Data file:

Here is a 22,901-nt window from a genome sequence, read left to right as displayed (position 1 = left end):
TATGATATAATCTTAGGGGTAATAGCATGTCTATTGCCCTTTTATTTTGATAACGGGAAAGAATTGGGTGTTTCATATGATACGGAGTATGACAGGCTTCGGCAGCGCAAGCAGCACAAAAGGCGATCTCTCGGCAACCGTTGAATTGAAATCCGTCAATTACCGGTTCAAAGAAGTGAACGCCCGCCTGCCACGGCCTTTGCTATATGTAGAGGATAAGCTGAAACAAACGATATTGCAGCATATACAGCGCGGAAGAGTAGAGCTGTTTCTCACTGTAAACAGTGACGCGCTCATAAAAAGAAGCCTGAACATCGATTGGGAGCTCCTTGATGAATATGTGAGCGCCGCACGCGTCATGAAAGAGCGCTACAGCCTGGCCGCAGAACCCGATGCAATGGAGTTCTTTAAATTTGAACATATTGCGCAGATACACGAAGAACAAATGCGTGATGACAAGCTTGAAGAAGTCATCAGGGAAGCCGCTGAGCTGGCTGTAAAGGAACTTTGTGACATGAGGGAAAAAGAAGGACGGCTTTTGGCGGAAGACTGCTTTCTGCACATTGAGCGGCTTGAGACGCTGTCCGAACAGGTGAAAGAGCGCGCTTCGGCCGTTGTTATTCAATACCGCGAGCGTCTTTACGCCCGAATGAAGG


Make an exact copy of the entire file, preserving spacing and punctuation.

Here is a 22,901-nt window from a genome sequence, read left to right as displayed (position 1 = left end):
TATGATATAATCTTAGGGGTAATAGCATGTCTATTGCCCTTTTATTTTGATAACGGGAAAGAATTGGGTGTTTCATATGATACGGAGTATGACAGGCTTCGGCAGCGCAAGCAGCACAAAAGGCGATCTCTCGGCAACCGTTGAATTGAAATCCGTCAATTACCGGTTCAAAGAAGTGAACGCCCGCCTGCCACGGCCTTTGCTATATGTAGAGGATAAGCTGAAACAAACGATATTGCAGCATATACAGCGCGGAAGAGTAGAGCTGTTTCTCACTGTAAACAGTGACGCGCTCATAAAAAGAAGCCTGAACATCGATTGGGAGCTCCTTGATGAATATGTGAGCGCCGCACGCGTCATGAAAGAGCGCTACAGCCTGGCCGCAGAACCCGATGCAATGGAGTTCTTTAAATTTGAACATATTGCGCAGATACACGAAGAACAAATGCGTGATGACAAGCTTGAAGAAGTCATCAGGGAAGCCGCTGAGCTGGCTGTAAAGGAACTTTGTGACATGAGGGAAAAAGAAGGACGGCTTTTGGCGGAAGACTGCTTTCTGCACATTGAGCGGCTTGAGACGCTGTCCGAACAGGTGAAAGAGCGCGCTTCGGCCGTTGTTATTCAATACCGCGAGCGTCTTTACGCCCGAATGAAGG